10 Of Nature’s Strangest Defense Mechanisms
Everyone who spent time in a High School science class should know of biology and the fight or flight principle in most animals, including human beings. When an animal is feeling threatened, they will either fight or run and live to fight another day. However, some animals have developed and evolved to form some truly impressive, and incredibly strange, defense mechanisms to tackle a foe when facing off against a creature much larger. Here are the ten strangest defense mechanisms in the world.
Flying fish are capable of leaping from the water and flying or gliding for quite long distances in order to escape from swimming predators underneath the surface of the water.
The Hagfish is ancient in terms of today’s species, as it has been around for 300 million years. The fish has evolved to have no vertebrae, and will expel a slimy substance to deter predators when they come too close. The slime expands up to 20 liters when mixed with the water.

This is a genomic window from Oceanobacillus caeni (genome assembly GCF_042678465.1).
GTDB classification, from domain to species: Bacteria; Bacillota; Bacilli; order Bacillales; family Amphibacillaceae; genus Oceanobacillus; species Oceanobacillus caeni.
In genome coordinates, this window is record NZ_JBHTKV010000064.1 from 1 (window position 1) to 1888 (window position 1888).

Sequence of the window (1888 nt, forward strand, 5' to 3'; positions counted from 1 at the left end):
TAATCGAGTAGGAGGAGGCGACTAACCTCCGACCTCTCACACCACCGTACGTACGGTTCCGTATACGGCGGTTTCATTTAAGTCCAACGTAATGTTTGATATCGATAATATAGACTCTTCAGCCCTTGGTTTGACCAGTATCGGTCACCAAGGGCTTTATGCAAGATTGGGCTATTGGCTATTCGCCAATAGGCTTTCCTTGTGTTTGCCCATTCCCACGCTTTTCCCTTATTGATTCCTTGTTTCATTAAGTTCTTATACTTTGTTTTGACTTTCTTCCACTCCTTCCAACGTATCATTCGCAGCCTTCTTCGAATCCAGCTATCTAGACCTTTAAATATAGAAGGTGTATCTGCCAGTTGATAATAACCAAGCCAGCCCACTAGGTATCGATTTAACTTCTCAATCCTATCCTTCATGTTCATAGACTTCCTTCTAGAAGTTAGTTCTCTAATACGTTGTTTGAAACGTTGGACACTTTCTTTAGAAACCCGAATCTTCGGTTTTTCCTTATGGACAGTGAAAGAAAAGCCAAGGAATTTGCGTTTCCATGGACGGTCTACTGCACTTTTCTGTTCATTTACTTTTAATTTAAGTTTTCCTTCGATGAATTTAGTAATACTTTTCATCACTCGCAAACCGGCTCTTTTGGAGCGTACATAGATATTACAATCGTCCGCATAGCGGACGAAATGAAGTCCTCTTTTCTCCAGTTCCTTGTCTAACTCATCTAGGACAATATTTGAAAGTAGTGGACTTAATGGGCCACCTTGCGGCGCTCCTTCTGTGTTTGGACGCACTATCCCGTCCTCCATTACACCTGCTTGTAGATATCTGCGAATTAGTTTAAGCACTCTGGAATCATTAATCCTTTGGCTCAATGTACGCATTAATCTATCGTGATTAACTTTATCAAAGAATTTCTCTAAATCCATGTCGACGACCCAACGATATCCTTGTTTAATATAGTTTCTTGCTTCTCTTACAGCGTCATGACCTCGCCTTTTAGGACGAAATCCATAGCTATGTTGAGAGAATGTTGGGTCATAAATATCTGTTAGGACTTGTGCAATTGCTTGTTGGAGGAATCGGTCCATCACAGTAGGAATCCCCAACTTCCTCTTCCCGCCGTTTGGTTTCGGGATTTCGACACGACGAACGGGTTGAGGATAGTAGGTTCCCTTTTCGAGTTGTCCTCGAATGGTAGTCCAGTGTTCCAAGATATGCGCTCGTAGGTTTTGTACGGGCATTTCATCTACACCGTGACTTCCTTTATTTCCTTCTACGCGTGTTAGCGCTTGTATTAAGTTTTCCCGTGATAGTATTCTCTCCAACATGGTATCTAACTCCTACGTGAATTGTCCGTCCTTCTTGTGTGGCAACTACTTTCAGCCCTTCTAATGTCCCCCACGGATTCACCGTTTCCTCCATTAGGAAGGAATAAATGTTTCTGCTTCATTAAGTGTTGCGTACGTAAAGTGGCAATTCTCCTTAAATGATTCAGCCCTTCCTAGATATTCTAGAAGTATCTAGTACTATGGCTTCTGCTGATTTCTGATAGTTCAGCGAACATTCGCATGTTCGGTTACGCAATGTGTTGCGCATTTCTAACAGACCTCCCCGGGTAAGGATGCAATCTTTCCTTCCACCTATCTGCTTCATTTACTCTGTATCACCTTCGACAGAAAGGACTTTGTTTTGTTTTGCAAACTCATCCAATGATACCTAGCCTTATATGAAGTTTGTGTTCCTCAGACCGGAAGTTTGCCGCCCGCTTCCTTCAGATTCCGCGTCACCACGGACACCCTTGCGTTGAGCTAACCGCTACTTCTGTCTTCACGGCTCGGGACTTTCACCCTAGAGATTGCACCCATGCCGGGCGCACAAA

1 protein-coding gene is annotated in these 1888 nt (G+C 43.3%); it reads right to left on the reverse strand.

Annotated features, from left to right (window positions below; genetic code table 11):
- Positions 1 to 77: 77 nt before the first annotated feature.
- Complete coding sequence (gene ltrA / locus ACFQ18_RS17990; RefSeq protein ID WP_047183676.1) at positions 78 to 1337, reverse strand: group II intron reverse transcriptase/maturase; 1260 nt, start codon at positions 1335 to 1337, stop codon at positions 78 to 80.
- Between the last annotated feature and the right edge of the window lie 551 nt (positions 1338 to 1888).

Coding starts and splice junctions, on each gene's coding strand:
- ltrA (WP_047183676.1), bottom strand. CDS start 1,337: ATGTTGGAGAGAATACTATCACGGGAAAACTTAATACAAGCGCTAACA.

In order to prevent a predator from chomping down and making a meal of it, the Potato Beetle will cover itself in its own feces, which is poisonous and emits a foul stench, to avoid predators.
When threatened by a larger predator, the Boxer Crab will make use of sea anemones attached to their claws, which look like pom-poms, to strike. They are deadly.
The Eurasian Roiller has a similar defense mechanism to the Potato Beetle, as the offspring will roll themselves in their own body fluid to avoid turning into a predator’s lunch.
The Sea Cucumber has a truly disgusting defense mechanism when facing off against a predator. The creature will eject their intestines and other organs from their anus, trapping the attacker by entanglement.
The Turkey Vulture is generally the predator, but when facing off against a larger foe, the bird will eject all of the contents within its stomach as either an offering or a warning.
Japetella Heathi Octopus
The Japetella Heathi Octopus can be found at depths of around 600 to 1,000 meters in the ocean, and will evade predators by becoming nearly transparent against most fish, or bright red against predators who use bioluminescence.
Iberian Ribbed Newt
The Iberian Ribbed Newt, when feeling threatened will push their ribcage through the skin to use as weapons against attacks. The process causes no pain for the newt, thankfully.
Malaysian Exploding Ant
The Malaysian Exploding Ant will defend its entire colony to the death…literally. The ant will blow itself up using two massive glands filled with poisonous chemicals in their bodies, which, when combined, emit an explosion.